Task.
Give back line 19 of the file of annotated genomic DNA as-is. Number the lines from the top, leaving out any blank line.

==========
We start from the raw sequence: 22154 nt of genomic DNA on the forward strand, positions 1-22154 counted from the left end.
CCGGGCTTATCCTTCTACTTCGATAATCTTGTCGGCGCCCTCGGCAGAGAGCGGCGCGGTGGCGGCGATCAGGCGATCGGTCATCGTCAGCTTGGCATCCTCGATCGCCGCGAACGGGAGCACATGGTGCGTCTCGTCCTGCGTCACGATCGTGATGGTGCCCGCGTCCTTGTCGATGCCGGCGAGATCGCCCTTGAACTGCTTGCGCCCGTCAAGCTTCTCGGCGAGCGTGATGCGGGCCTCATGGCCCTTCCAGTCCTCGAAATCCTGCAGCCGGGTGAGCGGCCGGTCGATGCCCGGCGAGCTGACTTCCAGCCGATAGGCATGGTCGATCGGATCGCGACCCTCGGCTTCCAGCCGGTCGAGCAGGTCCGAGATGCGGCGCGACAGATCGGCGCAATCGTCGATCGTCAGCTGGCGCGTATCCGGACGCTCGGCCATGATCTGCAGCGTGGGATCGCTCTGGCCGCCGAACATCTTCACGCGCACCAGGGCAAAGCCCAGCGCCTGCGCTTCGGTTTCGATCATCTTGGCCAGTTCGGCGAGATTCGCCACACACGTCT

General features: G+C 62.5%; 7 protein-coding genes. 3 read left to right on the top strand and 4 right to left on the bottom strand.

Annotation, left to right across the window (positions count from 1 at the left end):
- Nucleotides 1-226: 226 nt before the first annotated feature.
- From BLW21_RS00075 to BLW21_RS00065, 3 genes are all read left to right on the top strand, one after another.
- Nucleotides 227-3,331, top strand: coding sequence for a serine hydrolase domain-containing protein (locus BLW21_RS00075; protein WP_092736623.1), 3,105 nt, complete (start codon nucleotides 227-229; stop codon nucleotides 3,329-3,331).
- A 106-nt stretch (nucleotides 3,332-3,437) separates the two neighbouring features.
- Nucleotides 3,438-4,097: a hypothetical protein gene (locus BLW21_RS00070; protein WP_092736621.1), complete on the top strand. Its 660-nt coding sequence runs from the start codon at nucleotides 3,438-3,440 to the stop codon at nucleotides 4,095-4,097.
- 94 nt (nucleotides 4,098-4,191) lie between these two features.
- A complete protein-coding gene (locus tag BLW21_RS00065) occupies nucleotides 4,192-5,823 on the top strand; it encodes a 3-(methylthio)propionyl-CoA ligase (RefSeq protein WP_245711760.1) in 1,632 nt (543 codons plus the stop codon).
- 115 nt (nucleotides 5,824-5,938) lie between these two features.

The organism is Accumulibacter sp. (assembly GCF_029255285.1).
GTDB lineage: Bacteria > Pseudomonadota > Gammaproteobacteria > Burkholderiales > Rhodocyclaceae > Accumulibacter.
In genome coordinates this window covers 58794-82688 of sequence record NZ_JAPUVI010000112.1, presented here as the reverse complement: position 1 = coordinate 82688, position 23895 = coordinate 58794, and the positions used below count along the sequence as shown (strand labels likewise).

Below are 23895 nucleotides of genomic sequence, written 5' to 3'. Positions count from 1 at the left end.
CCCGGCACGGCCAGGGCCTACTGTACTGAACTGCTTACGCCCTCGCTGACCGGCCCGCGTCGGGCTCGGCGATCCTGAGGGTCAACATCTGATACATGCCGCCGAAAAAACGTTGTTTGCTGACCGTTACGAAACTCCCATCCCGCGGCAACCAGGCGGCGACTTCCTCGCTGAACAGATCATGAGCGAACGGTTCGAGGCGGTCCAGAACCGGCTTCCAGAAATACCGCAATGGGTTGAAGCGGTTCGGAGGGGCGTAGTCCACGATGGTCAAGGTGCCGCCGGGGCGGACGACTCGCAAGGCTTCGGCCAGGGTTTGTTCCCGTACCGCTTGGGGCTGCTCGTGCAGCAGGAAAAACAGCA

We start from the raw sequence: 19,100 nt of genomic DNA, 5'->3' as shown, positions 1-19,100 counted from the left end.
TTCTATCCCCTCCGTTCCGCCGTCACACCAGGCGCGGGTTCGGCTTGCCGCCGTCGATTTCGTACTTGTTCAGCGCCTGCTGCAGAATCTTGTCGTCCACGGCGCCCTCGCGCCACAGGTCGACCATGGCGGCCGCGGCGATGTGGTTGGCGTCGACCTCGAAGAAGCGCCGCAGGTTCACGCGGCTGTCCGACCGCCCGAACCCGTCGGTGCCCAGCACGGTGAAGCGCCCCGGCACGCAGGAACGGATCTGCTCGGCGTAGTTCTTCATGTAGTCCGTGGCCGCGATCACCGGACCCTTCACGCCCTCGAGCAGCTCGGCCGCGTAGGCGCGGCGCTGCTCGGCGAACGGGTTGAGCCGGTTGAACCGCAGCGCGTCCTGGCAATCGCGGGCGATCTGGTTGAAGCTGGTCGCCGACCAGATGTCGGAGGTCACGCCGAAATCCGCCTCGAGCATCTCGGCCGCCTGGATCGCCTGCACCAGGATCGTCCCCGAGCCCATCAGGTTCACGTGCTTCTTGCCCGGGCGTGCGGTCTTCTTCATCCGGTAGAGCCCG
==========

TTCTATCCCCTCCGTTCCGCCGTCACACCAGGCGCGGGTTCGGCTTGCCGCCGTCGATTTCGTACTTGTTCAGCGCCTGCTGCAGAATCTTGTCGTCCACGGCGCCCTCGCGCCACAGGTCGACCATGGCGGCCGCGGCGATGTGGTTGGCGTCGACCTCGAAGAAGCGCCGCAGGTTCACGCGGCTGTCCGACCGCCCGAACCCGTCGGTGCCCAGCACGGTGAAGCGCCCCGGCACGCAGGAACGGATCTGCTCGGCGTAGTTCTTCATGTAGTCCGTGGCCGCGATCACCGGACCCTTCACGCCCTCGAGCAGCTCGGCCGCGTAGGCGCGGCGCTGCTCGGCGAACGGGTTGAGCCGGTTGAACCGCAGCGCGTCCTGGCAATCGCGGGCGATCTGGTTGAAGCTGGTCGCCGACCAGATGTCGGAGGTCACGCCGAAATCCGCCTCGAGCATCTCGGCCGCCTGGATCGCCTGCACCAGGATCGTCCCCGAGCCCATCAGGTTCACGTGCTTCTTGCCCGGGCGTGCGGTCTTCTTCATCCGGTAGAGCCCG